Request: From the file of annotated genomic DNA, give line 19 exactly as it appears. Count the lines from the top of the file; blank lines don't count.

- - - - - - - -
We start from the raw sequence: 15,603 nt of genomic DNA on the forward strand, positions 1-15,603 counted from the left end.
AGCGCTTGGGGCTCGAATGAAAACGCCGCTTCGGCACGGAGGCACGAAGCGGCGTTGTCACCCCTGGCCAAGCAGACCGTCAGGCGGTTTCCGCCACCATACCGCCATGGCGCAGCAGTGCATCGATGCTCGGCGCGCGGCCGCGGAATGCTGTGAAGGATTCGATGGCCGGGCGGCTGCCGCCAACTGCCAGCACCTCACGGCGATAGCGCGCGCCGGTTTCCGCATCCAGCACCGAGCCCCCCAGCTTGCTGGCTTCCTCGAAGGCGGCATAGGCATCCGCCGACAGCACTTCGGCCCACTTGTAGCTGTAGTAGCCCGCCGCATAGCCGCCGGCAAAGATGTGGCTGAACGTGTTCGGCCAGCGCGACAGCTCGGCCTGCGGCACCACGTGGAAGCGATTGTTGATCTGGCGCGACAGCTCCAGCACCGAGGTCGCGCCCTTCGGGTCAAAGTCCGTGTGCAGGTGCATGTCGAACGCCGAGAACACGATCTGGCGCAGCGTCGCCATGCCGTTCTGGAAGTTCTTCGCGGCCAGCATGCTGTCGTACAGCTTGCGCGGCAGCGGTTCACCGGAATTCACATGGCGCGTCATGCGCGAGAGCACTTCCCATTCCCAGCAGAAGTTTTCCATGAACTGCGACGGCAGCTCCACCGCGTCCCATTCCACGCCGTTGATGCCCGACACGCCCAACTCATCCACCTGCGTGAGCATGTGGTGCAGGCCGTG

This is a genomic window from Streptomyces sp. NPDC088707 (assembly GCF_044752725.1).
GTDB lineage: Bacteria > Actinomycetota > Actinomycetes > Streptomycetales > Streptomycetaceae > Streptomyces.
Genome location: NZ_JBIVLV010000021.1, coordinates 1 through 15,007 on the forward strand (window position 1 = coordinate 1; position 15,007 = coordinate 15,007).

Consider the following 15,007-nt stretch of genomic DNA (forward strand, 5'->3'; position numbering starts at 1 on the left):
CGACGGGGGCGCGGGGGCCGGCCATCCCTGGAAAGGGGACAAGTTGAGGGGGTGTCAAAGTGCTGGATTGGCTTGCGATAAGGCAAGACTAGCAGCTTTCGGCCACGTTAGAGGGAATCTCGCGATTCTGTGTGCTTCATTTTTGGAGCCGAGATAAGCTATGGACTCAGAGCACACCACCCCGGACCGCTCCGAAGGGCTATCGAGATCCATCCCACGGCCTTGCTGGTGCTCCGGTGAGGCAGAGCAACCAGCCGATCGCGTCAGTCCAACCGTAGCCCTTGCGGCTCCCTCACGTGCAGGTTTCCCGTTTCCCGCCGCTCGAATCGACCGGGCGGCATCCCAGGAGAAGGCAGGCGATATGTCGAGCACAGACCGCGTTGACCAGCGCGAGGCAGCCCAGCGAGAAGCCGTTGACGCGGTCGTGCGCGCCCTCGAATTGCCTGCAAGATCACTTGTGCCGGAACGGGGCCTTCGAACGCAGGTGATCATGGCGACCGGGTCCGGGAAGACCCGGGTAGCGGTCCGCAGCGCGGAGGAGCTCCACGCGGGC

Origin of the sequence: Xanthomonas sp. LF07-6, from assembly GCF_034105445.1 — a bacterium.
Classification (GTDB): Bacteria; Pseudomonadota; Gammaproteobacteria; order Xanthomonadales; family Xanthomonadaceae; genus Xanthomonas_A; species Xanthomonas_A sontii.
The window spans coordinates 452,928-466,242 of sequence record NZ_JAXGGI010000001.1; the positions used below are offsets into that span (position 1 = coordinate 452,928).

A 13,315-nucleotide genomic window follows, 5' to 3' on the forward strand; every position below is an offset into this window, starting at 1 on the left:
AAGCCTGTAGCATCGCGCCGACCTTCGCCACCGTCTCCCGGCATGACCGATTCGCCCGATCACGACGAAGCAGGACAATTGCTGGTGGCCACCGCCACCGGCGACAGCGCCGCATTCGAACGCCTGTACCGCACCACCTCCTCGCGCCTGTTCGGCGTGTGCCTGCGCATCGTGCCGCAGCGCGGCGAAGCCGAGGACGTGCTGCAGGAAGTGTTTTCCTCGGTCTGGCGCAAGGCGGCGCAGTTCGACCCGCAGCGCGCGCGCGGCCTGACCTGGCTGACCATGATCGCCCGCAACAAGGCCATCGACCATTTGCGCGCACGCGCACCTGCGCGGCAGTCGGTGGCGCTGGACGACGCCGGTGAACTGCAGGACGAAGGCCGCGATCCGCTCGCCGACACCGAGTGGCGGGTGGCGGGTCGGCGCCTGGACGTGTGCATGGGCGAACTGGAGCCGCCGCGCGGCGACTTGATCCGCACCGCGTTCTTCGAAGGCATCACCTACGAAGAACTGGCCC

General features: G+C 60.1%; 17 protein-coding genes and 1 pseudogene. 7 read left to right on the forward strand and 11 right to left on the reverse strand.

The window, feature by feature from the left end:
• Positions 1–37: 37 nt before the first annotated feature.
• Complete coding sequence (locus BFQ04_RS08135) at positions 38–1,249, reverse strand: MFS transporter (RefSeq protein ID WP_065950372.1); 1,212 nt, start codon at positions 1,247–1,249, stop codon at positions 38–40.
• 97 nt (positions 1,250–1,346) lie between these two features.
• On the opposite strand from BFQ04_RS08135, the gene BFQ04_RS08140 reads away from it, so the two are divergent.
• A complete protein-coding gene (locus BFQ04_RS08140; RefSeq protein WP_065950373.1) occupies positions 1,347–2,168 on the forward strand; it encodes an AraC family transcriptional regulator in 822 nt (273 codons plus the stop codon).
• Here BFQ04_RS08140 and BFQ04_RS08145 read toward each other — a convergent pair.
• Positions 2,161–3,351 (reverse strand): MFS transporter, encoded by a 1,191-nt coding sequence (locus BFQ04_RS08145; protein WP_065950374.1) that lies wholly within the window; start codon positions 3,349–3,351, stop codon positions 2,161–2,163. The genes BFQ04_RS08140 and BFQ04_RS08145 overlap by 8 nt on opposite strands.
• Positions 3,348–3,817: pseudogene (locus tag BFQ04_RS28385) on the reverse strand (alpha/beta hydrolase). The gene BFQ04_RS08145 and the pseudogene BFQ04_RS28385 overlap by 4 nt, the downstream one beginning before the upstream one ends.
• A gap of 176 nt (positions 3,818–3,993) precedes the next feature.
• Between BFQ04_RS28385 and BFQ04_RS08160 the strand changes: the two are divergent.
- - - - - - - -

• A complete protein-coding gene (locus BFQ04_RS08140; RefSeq protein WP_065950373.1) occupies positions 1,347–2,168 on the forward strand; it encodes an AraC family transcriptional regulator in 822 nt (273 codons plus the stop codon).